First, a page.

At least 115,206 people have been killed in Syria's devastating 30-month conflict, most of them fighters from both sides, a monitoring group said on Tuesday.
“The Syrian Observatory for Human Rights has documented the deaths of 115,206 people from the start of Syria's revolution on March 18, 2011 to September 30, 2013,” the Britain-based group said, according to the AFP news agency.
Among the dead were 47,206 fighters loyal to President Bashar Al-Assad's regime and 23,707 rebels seeking his ouster.
Of those, 28,804 were regular troops, another 18,228 were pro-regime militiamen and “informants” and 174 were members of the Hezbollah terror organization, the group said.
On the rebel side, 17,071 were civilians who picked up weapons to join the insurgency, 2,176 were army defectors and 4,460 were either foreign or unidentified fighters killed in battle.
Another 41,533 civilians lost their lives in the war, among them 6,087 children and 4,079 women, said the Observatory.
The group also said it has documented the deaths of an additional 2,760 unidentified victims, who it was not possible to identify as either civilians, rebels or regime forces.
The figures exclude people being held by the regime, who activists have said number in the tens of thousands.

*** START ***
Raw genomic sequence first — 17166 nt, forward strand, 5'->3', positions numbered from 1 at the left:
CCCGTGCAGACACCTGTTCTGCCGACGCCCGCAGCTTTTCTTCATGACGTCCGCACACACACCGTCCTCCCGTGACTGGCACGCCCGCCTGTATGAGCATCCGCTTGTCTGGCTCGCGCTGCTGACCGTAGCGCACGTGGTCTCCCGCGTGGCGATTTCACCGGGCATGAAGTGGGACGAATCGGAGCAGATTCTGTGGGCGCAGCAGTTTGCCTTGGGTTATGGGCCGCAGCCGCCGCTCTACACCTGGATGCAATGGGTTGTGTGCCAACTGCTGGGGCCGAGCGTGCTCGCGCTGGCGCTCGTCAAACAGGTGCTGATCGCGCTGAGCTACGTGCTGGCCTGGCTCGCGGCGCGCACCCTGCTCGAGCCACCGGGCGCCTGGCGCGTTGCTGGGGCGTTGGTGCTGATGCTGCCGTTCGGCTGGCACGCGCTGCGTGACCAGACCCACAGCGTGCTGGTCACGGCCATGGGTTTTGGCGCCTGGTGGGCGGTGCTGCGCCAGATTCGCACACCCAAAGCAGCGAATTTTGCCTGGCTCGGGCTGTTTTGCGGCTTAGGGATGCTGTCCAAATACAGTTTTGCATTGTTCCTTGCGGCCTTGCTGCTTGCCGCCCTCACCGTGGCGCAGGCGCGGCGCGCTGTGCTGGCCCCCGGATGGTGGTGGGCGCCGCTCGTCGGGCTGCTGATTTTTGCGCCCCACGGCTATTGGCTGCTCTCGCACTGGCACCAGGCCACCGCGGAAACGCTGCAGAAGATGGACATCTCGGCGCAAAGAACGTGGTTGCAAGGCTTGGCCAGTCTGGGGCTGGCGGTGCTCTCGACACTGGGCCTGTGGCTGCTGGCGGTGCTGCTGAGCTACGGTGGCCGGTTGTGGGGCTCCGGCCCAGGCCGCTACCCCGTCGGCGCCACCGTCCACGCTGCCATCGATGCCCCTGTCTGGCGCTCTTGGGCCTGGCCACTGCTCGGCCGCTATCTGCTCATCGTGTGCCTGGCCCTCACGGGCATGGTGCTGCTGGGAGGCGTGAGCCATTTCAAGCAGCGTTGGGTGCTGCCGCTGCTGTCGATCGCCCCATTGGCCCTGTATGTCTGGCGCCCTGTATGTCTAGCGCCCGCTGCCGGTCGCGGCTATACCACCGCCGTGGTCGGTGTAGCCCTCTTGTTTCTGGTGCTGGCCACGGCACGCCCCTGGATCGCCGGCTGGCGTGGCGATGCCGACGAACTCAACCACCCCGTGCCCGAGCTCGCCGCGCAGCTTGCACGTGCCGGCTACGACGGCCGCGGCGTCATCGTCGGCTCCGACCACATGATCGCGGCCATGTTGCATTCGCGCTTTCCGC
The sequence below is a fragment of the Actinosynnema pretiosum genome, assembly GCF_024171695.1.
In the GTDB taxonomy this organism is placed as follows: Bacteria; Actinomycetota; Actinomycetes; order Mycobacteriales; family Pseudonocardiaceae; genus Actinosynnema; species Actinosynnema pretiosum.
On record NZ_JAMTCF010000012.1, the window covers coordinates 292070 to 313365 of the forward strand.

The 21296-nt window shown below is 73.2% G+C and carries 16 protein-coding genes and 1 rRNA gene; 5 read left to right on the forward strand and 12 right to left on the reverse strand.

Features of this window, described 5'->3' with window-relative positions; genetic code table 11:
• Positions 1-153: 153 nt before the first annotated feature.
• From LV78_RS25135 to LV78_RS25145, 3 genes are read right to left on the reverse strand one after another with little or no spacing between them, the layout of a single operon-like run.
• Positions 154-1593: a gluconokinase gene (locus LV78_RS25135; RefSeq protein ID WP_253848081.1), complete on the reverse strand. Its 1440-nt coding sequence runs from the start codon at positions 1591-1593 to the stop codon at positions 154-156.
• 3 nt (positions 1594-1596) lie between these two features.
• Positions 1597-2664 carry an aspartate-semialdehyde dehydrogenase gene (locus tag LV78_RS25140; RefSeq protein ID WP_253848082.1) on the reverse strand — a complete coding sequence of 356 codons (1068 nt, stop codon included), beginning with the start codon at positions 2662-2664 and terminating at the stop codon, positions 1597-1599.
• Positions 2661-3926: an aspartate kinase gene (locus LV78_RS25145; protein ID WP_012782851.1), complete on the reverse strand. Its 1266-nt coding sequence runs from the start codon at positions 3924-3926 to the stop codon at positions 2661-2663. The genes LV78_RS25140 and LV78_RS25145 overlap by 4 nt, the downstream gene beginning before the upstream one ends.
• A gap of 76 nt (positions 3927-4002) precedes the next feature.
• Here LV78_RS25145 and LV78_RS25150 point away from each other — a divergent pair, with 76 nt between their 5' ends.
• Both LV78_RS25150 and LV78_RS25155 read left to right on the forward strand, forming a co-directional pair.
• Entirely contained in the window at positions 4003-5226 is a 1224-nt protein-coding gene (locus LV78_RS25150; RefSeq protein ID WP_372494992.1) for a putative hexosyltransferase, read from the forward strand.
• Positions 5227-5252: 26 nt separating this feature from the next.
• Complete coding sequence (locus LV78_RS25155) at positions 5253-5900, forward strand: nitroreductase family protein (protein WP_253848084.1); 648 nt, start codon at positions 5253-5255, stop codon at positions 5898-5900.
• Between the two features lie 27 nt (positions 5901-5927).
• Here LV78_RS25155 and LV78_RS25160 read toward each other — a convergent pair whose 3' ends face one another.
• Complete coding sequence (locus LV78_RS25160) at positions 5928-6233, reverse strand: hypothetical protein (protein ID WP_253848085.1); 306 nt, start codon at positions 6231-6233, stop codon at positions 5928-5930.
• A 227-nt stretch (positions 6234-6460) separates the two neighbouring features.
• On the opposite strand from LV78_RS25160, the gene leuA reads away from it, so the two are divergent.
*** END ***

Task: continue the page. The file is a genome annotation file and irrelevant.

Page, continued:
“It also excludes more than 3,000 regime troops held prisoner by the opposition factions,” added the Observatory, which relies on a network of activists, lawyers and medics on the ground for its information.
The report said evidence from the scene of the bombing, which took place on Sunday, points towards the use of fuel-air explosive bombs, which inflict massive damage over a wide area, and are "therefore prone to indiscriminate impact in populated areas."
Up to 16 people were killed in the attack, most of whom were schoolchildren, with scores more wounded. Videos of the aftermath showed victims torn to shreds, their bodies hurled aside by the massive force of the blast.
The use of such powerful "conventional" weapons by the Syrian Air Force shows how regime forces are able to continue to inflict massive casualties on the civilians in rebel-held areas, even without the use of chemical weapons.
Meanwhile, a team of 20 inspectors from the Hague-based Organization for the Prohibition of Chemical Weapons (OPCW) arrived in Damascus on Tuesday to implement a UN resolution that ordered the elimination of Syria's chemical arms.
The arsenal is believed to include more than 1,000 tons of sarin, mustard gas and other banned chemicals stored at an estimated 45 sites across the war-torn country.
A target date has been set to finish the operation in mid 2014 and will be one of the largest and most dangerous of its kind.